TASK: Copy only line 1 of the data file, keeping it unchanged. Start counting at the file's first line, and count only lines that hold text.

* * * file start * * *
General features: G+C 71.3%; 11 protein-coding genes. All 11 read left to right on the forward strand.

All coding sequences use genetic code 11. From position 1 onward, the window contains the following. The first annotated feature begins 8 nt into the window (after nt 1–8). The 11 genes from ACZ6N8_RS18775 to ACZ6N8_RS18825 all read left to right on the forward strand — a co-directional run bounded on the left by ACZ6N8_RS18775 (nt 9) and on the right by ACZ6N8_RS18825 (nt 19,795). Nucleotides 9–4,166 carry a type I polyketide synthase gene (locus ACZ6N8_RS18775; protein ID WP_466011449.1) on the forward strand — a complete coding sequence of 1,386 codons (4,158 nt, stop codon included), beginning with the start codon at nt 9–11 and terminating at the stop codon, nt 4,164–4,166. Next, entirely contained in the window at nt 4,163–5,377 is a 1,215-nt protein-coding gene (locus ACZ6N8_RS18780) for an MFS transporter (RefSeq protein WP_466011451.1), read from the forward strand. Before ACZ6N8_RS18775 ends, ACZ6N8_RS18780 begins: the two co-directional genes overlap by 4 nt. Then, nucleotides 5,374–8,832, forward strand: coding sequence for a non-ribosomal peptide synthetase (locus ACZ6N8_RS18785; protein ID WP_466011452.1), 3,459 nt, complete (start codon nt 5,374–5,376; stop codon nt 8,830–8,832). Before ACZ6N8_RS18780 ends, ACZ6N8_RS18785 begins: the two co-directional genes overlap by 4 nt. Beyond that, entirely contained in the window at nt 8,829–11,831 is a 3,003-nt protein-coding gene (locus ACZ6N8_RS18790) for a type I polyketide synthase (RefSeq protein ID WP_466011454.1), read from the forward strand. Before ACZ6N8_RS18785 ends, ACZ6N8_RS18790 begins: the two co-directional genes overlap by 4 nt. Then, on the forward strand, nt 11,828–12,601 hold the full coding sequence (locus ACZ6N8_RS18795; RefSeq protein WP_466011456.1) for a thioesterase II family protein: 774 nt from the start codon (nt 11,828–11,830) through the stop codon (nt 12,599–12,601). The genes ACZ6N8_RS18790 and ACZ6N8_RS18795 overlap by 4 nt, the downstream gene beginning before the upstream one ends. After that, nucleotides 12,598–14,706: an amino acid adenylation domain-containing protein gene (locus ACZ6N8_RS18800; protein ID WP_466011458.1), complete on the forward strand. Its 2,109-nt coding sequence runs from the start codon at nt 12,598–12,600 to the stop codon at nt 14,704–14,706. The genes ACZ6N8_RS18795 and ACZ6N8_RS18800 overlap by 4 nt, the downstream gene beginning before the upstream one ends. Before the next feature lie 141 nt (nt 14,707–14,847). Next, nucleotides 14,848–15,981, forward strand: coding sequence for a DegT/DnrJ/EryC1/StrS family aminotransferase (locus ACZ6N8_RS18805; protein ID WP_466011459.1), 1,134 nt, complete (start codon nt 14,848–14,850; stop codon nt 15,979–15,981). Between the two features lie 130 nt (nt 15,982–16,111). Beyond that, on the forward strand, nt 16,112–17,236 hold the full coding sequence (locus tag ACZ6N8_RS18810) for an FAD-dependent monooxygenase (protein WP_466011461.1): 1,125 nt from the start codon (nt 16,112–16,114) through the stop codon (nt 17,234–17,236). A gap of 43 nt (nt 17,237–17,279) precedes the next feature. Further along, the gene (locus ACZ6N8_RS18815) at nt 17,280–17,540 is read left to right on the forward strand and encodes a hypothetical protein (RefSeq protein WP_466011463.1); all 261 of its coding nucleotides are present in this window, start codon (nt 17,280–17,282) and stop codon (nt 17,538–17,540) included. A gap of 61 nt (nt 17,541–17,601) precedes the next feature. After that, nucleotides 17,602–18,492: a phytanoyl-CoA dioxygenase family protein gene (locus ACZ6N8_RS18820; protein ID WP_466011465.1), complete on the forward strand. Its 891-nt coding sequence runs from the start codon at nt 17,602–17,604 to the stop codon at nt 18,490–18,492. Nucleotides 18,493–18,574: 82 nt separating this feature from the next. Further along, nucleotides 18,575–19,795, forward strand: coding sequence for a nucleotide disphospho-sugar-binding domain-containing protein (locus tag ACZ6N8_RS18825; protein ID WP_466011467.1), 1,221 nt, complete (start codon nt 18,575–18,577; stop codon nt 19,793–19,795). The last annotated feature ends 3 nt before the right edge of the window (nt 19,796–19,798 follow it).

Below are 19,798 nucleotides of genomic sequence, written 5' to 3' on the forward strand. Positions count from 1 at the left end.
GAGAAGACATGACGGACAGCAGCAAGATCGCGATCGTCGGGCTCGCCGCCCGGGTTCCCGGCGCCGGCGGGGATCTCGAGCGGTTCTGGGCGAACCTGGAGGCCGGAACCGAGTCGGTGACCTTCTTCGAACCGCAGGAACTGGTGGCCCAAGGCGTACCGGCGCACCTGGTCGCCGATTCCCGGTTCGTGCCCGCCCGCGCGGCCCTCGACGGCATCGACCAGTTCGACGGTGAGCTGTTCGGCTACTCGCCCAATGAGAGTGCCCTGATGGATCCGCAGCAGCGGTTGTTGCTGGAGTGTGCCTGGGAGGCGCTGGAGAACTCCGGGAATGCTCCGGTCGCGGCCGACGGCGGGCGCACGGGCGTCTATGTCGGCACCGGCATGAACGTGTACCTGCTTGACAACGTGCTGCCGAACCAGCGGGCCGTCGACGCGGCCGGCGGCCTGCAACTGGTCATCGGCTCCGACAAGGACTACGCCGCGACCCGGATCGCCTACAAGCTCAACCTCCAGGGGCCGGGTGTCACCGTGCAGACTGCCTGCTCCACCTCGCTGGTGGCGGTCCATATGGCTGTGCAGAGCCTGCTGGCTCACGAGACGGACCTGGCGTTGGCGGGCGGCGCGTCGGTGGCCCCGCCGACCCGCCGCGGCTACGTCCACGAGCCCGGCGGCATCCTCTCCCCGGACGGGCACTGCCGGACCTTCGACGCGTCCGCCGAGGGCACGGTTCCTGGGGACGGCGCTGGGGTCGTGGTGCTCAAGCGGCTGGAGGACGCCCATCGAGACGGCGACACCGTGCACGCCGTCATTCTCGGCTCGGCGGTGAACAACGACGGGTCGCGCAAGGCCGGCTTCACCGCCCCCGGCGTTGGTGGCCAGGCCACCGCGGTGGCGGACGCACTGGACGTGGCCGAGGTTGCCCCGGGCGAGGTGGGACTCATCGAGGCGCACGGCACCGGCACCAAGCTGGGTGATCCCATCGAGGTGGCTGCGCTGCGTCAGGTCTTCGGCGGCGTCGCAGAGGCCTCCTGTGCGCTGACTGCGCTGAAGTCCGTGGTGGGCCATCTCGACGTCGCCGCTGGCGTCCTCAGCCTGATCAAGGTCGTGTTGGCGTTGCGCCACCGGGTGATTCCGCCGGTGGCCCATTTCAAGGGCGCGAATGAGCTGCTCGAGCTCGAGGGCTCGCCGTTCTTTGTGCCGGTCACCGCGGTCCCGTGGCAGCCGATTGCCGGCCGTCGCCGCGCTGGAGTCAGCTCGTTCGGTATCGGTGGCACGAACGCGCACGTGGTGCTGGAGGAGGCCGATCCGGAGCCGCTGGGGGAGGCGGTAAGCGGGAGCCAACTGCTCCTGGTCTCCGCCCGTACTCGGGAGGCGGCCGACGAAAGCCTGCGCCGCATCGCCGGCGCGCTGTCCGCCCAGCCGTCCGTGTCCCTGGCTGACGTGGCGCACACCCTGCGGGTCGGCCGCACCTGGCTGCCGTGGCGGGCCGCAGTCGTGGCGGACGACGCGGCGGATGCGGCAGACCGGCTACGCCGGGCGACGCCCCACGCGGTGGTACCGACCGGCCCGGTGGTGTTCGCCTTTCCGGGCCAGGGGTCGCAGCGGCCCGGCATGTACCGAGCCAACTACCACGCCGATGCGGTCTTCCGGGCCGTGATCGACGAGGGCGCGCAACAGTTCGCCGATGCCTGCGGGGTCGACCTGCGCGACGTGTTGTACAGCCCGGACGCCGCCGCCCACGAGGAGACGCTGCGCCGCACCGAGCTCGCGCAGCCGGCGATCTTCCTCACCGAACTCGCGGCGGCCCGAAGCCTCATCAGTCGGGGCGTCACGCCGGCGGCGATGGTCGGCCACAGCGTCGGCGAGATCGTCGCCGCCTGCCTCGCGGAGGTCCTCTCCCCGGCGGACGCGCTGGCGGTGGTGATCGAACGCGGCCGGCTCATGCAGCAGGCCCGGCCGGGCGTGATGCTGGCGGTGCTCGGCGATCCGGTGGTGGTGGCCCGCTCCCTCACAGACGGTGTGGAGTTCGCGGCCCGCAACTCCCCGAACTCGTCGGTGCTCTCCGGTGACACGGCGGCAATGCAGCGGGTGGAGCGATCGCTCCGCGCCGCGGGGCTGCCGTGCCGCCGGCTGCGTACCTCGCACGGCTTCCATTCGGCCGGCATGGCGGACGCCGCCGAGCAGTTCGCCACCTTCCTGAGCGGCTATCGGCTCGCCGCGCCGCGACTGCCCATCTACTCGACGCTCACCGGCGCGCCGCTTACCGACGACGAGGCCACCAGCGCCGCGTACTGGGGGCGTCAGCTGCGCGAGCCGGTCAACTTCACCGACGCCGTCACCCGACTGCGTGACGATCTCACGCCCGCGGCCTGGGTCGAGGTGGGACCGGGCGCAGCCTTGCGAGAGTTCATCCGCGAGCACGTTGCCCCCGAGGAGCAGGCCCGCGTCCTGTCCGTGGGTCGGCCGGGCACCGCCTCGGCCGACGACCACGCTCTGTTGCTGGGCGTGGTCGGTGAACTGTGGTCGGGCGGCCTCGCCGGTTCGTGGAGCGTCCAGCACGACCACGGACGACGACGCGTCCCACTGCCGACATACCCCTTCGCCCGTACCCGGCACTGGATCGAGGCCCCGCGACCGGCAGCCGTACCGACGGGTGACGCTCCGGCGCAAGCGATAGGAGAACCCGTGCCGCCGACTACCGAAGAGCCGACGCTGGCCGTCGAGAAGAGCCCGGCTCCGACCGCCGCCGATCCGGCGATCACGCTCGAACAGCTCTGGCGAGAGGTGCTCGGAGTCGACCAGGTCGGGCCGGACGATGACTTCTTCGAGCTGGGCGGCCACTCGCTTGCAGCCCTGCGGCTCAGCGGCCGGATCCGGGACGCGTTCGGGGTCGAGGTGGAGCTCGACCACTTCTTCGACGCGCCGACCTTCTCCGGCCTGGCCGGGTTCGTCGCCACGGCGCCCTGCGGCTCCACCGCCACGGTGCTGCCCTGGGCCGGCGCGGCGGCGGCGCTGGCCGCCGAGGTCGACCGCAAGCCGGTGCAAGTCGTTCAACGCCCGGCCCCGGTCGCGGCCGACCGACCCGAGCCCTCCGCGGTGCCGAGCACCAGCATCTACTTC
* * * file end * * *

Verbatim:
General features: G+C 71.3%; 11 protein-coding genes. All 11 read left to right on the forward strand.